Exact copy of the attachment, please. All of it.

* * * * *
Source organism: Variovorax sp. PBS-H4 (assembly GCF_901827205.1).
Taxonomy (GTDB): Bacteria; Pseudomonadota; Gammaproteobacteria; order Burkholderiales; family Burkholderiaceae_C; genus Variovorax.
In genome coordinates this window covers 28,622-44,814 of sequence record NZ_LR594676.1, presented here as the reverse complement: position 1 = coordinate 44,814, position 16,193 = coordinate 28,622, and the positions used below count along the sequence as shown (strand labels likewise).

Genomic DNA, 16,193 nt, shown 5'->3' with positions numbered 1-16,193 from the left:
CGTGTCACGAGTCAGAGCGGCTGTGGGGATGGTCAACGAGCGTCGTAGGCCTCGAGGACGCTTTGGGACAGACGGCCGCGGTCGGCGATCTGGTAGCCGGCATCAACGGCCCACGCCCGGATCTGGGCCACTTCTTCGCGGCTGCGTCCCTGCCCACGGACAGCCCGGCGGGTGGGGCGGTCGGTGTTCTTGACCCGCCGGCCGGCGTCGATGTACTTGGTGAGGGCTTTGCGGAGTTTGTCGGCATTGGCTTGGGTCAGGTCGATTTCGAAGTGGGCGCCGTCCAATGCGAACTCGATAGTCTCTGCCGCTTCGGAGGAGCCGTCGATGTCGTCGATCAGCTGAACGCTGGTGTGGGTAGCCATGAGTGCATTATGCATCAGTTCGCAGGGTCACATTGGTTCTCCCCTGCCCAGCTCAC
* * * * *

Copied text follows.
Source organism: Variovorax sp. PBS-H4 (assembly GCF_901827205.1).
Taxonomy (GTDB): Bacteria; Pseudomonadota; Gammaproteobacteria; order Burkholderiales; family Burkholderiaceae_C; genus Variovorax.
In genome coordinates this window covers 28,622-44,814 of sequence record NZ_LR594676.1, presented here as the reverse complement: position 1 = coordinate 44,814, position 16,193 = coordinate 28,622, and the positions used below count along the sequence as shown (strand labels likewise).

Genomic DNA, 16,193 nt, shown 5'->3' with positions numbered 1-16,193 from the left:
CGTGTCACGAGTCAGAGCGGCTGTGGGGATGGTCAACGAGCGTCGTAGGCCTCGAGGACGCTTTGGGACAGACGGCCGCGGTCGGCGATCTGGTAGCCGGCATCAACGGCCCACGCCCGGATCTGGGCCACTTCTTCGCGGCTGCGTCCCTGCCCACGGACAGCCCGGCGGGTGGGGCGGTCGGTGTTCTTGACCCGCCGGCCGGCGTCGATGTACTTGGTGAGGGCTTTGCGGAGTTTGTCGGCATTGGCTTGGGTCAGGTCGATTTCGAAGTGGGCGCCGTCCAATGCGAACTCGATAGTCTCTGCCGCTTCGGAGGAGCCGTCGATGTCGTCGATCAGCTGAACGCTGGTGTGGGTAGCCATGAGTGCATTATGCATCAGTTCGCAGGGTCACATTGGTTCTCCCCTGCCCAGCTCAC